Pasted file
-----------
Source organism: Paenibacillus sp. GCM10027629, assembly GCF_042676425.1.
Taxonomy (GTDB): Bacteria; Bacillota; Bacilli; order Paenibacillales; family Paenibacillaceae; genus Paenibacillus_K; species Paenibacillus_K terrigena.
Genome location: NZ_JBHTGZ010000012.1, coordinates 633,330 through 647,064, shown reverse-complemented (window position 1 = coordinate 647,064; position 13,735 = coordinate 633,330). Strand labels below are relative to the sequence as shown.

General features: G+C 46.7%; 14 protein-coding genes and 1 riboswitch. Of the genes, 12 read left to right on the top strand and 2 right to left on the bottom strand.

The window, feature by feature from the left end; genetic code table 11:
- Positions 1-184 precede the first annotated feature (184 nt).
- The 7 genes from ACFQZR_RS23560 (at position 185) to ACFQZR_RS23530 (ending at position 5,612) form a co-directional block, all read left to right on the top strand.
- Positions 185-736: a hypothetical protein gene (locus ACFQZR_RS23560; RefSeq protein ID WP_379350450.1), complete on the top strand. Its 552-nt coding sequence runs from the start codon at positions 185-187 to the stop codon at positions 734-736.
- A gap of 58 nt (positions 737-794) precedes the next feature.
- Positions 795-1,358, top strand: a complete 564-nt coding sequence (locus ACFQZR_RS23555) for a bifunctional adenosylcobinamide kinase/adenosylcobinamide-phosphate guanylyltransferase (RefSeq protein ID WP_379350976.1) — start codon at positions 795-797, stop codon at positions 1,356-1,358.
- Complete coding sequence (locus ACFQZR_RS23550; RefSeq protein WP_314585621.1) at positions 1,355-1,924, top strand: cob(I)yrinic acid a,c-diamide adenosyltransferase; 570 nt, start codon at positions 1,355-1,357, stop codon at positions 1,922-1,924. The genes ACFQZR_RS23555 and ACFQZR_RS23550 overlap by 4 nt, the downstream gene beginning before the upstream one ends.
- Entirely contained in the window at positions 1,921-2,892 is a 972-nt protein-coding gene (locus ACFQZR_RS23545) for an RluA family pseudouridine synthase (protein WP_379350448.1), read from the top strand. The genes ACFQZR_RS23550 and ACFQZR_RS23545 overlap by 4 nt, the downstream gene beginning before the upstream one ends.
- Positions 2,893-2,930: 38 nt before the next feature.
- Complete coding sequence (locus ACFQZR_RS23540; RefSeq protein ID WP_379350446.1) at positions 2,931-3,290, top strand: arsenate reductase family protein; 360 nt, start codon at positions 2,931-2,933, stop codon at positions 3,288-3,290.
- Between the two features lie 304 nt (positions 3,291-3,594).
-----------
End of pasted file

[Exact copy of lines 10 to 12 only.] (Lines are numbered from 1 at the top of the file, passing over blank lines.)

- Positions 795-1,358, top strand: a complete 564-nt coding sequence (locus ACFQZR_RS23555) for a bifunctional adenosylcobinamide kinase/adenosylcobinamide-phosphate guanylyltransferase (RefSeq protein ID WP_379350976.1) — start codon at positions 795-797, stop codon at positions 1,356-1,358.
- Complete coding sequence (locus ACFQZR_RS23550; RefSeq protein WP_314585621.1) at positions 1,355-1,924, top strand: cob(I)yrinic acid a,c-diamide adenosyltransferase; 570 nt, start codon at positions 1,355-1,357, stop codon at positions 1,922-1,924. The genes ACFQZR_RS23555 and ACFQZR_RS23550 overlap by 4 nt, the downstream gene beginning before the upstream one ends.
- Entirely contained in the window at positions 1,921-2,892 is a 972-nt protein-coding gene (locus ACFQZR_RS23545) for an RluA family pseudouridine synthase (protein WP_379350448.1), read from the top strand. The genes ACFQZR_RS23550 and ACFQZR_RS23545 overlap by 4 nt, the downstream gene beginning before the upstream one ends.